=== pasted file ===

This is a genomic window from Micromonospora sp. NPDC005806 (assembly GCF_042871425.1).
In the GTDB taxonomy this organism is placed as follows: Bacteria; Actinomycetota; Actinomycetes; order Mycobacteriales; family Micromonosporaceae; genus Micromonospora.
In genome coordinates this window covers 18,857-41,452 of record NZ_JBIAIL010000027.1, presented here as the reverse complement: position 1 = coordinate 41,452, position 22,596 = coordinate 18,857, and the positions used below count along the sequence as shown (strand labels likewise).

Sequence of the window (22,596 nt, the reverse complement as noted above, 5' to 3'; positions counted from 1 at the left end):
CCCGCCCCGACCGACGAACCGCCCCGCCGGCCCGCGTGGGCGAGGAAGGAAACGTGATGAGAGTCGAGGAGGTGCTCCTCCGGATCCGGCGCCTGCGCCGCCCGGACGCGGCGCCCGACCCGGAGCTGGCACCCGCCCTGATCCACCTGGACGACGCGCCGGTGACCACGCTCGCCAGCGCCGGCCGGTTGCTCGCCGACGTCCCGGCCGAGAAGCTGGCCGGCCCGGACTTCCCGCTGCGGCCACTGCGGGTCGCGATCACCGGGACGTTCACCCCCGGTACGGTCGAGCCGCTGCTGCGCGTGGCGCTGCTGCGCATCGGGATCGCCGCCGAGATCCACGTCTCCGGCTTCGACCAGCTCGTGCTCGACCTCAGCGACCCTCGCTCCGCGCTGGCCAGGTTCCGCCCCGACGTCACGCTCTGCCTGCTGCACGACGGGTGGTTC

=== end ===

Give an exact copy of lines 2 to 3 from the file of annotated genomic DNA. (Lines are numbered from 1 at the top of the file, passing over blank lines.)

In the GTDB taxonomy this organism is placed as follows: Bacteria; Actinomycetota; Actinomycetes; order Mycobacteriales; family Micromonosporaceae; genus Micromonospora.
In genome coordinates this window covers 18,857-41,452 of record NZ_JBIAIL010000027.1, presented here as the reverse complement: position 1 = coordinate 41,452, position 22,596 = coordinate 18,857, and the positions used below count along the sequence as shown (strand labels likewise).